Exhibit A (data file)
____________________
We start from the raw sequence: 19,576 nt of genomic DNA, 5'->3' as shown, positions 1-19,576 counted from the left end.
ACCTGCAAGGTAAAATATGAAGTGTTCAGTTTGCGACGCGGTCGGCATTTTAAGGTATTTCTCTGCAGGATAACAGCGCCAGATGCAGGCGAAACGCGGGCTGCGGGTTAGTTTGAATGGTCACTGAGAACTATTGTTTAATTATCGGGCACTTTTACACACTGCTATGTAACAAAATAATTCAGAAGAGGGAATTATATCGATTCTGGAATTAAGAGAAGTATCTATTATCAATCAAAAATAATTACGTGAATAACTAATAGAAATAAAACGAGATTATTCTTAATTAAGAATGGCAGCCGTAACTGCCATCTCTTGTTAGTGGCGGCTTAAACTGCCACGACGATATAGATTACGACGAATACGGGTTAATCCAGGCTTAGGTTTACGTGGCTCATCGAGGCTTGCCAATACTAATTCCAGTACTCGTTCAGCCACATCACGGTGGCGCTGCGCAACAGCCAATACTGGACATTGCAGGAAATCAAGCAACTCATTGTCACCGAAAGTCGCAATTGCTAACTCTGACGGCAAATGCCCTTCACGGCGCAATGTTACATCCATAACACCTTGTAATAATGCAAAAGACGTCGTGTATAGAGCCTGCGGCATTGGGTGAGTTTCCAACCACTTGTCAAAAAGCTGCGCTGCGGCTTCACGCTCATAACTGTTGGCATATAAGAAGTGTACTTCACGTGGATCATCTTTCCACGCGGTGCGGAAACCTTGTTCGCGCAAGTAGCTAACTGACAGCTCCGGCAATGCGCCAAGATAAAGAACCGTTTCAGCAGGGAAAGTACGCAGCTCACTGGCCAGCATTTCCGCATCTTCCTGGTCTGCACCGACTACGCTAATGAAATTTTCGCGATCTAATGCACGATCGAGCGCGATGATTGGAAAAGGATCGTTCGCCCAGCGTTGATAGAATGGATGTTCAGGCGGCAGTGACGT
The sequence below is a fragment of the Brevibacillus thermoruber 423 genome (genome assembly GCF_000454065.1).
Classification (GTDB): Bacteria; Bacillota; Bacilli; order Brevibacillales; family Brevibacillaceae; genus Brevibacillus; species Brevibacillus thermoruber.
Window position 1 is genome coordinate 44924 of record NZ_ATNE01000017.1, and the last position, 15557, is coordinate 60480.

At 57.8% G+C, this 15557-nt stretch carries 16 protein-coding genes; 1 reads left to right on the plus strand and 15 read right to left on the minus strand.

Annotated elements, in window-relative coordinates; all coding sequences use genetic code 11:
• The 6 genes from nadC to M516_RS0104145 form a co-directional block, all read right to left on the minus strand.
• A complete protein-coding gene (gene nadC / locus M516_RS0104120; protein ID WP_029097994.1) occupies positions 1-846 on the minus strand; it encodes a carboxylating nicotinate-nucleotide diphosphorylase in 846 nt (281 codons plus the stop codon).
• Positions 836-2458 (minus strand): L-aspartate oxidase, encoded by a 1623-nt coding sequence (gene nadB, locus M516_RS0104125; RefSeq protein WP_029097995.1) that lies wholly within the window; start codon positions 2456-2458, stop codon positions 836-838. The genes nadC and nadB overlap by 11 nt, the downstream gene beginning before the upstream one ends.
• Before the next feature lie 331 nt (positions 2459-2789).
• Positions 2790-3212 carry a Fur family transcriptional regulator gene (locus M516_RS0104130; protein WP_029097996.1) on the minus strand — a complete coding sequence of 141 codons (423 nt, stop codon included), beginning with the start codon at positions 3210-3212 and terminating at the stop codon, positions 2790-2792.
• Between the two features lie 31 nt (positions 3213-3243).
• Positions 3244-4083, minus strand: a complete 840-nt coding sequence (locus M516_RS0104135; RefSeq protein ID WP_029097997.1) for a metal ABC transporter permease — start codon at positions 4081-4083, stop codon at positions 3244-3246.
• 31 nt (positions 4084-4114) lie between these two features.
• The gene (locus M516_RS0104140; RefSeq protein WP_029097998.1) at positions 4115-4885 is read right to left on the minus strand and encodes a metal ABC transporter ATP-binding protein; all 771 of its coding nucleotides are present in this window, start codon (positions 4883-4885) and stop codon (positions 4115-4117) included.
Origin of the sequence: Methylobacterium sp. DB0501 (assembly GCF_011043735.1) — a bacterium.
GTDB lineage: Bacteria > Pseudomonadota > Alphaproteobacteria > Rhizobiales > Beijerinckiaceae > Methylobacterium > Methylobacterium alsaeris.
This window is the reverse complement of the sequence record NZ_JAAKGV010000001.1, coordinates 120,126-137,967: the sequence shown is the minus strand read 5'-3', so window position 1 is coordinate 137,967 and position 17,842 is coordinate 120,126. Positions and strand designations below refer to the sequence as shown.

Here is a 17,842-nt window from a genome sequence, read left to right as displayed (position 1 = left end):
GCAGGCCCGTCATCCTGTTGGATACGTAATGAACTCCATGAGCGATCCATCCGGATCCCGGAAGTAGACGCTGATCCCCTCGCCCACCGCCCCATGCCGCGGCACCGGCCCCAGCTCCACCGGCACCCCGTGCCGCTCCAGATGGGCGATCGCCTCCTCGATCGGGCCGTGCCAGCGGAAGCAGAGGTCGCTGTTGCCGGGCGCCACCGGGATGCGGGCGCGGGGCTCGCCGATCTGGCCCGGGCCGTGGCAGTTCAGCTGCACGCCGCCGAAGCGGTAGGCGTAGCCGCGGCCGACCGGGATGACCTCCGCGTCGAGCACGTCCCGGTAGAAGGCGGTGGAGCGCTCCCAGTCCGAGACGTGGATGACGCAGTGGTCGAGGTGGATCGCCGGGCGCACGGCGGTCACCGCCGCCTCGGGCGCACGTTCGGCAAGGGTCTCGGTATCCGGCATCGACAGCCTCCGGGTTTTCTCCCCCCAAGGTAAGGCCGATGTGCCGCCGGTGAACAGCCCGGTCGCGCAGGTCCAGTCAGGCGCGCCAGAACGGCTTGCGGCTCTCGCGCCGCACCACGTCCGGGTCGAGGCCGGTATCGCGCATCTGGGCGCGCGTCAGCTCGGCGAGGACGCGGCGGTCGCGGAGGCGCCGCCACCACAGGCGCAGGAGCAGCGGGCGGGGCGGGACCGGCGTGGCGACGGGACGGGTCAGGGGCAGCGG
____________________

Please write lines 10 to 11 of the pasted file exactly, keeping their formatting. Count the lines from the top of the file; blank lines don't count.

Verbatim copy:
• Positions 836-2458 (minus strand): L-aspartate oxidase, encoded by a 1623-nt coding sequence (gene nadB, locus M516_RS0104125; RefSeq protein WP_029097995.1) that lies wholly within the window; start codon positions 2456-2458, stop codon positions 836-838. The genes nadC and nadB overlap by 11 nt, the downstream gene beginning before the upstream one ends.
• Before the next feature lie 331 nt (positions 2459-2789).